I’m working these questions through right now, but I’m leaning toward suggesting that it wasn’t Booth’s charism that changed, but simply his understanding of where that gift ought to take him and the ways he ought to exercise it in his own context. If salvation includes the social as well as the spiritual, then being an evangelist ought to include social action, since the good news of the gospel itself has social implications.
For Isaac Hecker, the change came in terms of the scope of his personal mission. At the time of the founding of the Paulist Fathers (1858), Hecker was captivated by a strong belief that he should be a missionary to America. He felt that his experience as a native-born American, his acquaintance with the culture, desires, and values of the American people, and his familiarity with a class of Americans who were already on a spiritual quest had placed him in a unique position to reach out to the American people as a Catholic evangelist. This required, he believed, the founding of a religious society that was specifically adapted to the American culture, since the established religious orders were all of European origin, and thus unsuited to the task of reaching Americans.
Starting in the 1870s, however, Hecker began to broaden his vision, and now felt that the Paulists should not confine themselves to America, but should expand into Europe. This was supported by his view of America’s providential place in the world – he felt that the American culture, and the experiences of the Catholic Church in America, would provide the solutions for the Church’s troubles in Europe. He thought the Paulists should take what they had learned in America and come to the aid of the European Church.
Writing in 1875 along these lines, Hecker seems to suggest something like a “provisionality of charisms”:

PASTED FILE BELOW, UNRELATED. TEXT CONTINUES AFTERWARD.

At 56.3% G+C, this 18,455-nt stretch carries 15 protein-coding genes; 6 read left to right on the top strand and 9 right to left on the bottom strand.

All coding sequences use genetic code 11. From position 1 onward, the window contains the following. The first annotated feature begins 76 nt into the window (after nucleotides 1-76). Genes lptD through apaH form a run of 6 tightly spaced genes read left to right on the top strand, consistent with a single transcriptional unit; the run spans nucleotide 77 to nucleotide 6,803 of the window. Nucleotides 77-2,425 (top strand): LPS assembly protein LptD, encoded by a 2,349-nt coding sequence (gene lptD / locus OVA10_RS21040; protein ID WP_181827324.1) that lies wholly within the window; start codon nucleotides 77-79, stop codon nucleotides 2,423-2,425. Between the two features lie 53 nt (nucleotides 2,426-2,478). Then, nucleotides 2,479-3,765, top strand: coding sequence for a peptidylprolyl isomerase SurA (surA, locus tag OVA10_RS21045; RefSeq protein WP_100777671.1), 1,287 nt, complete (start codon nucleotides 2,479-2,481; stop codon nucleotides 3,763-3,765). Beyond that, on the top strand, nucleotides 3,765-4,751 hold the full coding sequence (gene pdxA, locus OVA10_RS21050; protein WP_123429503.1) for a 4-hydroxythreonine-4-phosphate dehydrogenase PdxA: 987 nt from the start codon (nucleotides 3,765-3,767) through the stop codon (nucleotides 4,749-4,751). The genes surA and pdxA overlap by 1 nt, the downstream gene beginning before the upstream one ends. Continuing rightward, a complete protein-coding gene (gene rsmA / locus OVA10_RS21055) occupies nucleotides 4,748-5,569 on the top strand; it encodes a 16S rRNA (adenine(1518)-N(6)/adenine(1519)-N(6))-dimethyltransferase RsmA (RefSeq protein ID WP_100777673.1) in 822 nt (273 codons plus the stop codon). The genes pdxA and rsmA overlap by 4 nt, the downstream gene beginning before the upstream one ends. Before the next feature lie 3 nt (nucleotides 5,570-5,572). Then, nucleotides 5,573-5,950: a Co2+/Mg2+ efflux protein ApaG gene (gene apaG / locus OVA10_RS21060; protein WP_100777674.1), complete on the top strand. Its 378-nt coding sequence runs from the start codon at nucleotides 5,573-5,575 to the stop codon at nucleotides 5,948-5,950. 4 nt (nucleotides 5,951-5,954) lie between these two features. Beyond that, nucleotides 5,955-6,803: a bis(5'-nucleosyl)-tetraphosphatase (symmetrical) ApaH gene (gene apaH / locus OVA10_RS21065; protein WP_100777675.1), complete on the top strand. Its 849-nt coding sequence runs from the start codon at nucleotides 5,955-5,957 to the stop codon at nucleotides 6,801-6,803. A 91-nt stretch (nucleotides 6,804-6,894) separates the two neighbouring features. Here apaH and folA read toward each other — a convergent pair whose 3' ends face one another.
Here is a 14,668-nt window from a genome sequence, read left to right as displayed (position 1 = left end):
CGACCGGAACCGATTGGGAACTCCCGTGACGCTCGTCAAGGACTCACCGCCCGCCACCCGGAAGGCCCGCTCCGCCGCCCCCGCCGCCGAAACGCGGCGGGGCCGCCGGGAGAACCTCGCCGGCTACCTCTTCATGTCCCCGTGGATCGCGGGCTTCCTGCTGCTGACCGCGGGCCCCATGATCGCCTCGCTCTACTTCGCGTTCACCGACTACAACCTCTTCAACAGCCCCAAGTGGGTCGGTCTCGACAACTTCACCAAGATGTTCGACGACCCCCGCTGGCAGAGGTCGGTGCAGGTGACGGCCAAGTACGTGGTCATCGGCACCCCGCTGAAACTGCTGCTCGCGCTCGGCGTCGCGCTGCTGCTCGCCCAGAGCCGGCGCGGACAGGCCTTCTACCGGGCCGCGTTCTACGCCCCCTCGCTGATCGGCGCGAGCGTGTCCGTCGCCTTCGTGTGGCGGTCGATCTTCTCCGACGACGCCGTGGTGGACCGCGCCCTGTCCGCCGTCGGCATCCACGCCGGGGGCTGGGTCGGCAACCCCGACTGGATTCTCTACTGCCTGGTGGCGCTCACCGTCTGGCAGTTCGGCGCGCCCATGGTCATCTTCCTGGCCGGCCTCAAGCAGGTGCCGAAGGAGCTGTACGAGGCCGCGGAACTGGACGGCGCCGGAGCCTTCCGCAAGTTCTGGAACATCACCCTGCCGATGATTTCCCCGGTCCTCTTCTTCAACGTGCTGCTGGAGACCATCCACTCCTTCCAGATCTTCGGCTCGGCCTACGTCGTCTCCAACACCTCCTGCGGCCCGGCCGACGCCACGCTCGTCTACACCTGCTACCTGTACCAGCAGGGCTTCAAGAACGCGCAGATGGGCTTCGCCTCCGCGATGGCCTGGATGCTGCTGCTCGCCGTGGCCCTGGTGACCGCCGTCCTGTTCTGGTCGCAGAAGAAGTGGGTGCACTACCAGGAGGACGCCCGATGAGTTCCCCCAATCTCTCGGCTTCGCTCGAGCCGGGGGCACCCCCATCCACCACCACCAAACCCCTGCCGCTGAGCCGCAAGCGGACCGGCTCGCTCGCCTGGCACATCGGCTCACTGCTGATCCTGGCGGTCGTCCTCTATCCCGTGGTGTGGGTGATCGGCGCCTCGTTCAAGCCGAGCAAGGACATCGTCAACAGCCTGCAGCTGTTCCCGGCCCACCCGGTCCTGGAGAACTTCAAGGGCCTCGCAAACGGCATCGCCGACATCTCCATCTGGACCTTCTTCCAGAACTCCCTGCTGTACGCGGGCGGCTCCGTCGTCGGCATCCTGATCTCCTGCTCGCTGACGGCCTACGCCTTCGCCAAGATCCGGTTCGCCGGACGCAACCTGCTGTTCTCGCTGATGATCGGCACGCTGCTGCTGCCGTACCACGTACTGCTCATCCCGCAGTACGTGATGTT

One may be engaged in a good work, but of an inferior order, more on the circumference; but as it is a good work, and he sees no better, he should act where he is and be contented. Suppose, however, it is given to a soul the light to see a good of a much higher order, more essential, more efficacious, more general, more universal, including the former; and this light draws him from the former, all his interest as such in it has expired, and he lives in this higher and more universal light; can he do no otherwise than follow it? (The Paulist Vocation, Revised and Expanded Edition, p. 96)
As with Booth, I’m not entirely sure where to come down on this issue. Hecker clearly believed his vocation, and that of the Paulists, had expanded – does this imply a change of charism? Again, I’m leaning toward the idea that his personal charism did not change; rather his sense of vocation was expanded, based on his growing familiarity with the challenges facing the Church in Europe.
Critics sometimes charge that Arminian theology (including its Wesleyan articulation) is Pelagian or Semi-Pelagian. The charge usually comes from those who are strict monergists, meaning that the believe salvation is effectually accomplished by God without the cooperation of the human person. For the most strident monergists, any doctrine of salvation which is not monergistic ought to be labelled “Pelagian,” or “Semi-Pelagian,” or perhaps identified as the start of a slippery slope that leads to Pelagianism. If you are looking for examples of writers to make this charge against Arminian theology, a good place to start is Roger Olson’s Arminian Theology: Myths and Realities.